Celebrities honored to help Vitale gala
For Dick Vitale's guests of honor Friday night, the eighth annual gala to benefit the V Foundation for Cancer Research was personal.
Former Florida State football coach Bobby Bowden and ex-UConn basketball coach Jim Calhoun said they were thrilled to be invited to the annual fundraising event at the Ritz-Carlton, where more than 800 guests saw Vitale fight off tears while describing the impact of cancer on young lives.
“You are so courageous,'' the ESPN college basketball analyst said, addressing stricken children in the audience. “To go through what you do is special.''
Through Vitale's relentless efforts, more than $10 million has been raised in research and to help defray some costs for families battling cancer.
Three Buccaneers — running back Doug Martin, linebacker Dekoda Watson and kicker Connor Barth — attended Friday's dinner, along with new Lightning coach Jon Cooper and new University of South Florida football coach Willie Taggart.
“It was an honor to be asked,'' Cooper said. “I wouldn't miss it for the world.''
Vitale became involved in the cause after the death of former North Carolina State basketball coach and ESPN colleague Jim Valvano, who died of cancer in 1993 at the age of 47.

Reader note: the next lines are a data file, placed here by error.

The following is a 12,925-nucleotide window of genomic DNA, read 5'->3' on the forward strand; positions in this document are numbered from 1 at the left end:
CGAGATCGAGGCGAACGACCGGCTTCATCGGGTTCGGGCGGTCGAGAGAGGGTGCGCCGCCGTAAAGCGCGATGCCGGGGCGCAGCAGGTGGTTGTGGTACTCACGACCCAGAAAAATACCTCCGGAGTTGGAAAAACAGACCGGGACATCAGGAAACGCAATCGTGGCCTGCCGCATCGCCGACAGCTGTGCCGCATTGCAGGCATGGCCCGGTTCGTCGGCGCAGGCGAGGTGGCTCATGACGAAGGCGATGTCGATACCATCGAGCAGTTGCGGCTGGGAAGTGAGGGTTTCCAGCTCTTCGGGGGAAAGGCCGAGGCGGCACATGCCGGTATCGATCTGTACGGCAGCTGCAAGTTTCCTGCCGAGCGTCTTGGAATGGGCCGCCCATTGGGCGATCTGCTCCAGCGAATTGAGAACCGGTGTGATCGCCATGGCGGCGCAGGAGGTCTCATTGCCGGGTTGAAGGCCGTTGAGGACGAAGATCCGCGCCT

Standing between Bowden, Calhoun and Kansas basketball coach Bill Self, Vitale put sports in perspective.
“These guys up here lost games and they thought it was the end of the world,'' Vitale said. “It was the worst feeling you could have. But you're going to get another game to coach, another play to diagram. Others are not going to get that chance.''
Bowden, 83, was treated for prostate cancer in 2007.
“I doubt there's a person in here who's not involved with cancer in your family,'' he said. “And I'd like to thank Dick Vitale for ramrodding this thing through.''
Self generated a few early laughs before turning serious.
“I've learned something here tonight already,'' Self said. “I didn't know Dick was emotional. I'm honored and humbled to be a small part of this. We get so hung up on coaching a game and being competitive with each other. Imagine what we could do if we joined forces to be competitive against this disease?''
Calhoun, 71, said Valvano would have “gone on to do so many more special things,'' had he overcome cancer.
“This hits home for me,'' Calhoun said. “We're speaking out for those who can't speak, because we're public figures. As a three-time cancer survivor, you think you want a good diagnosis after a game? I'd rather get a good diagnosis on a CT scan.''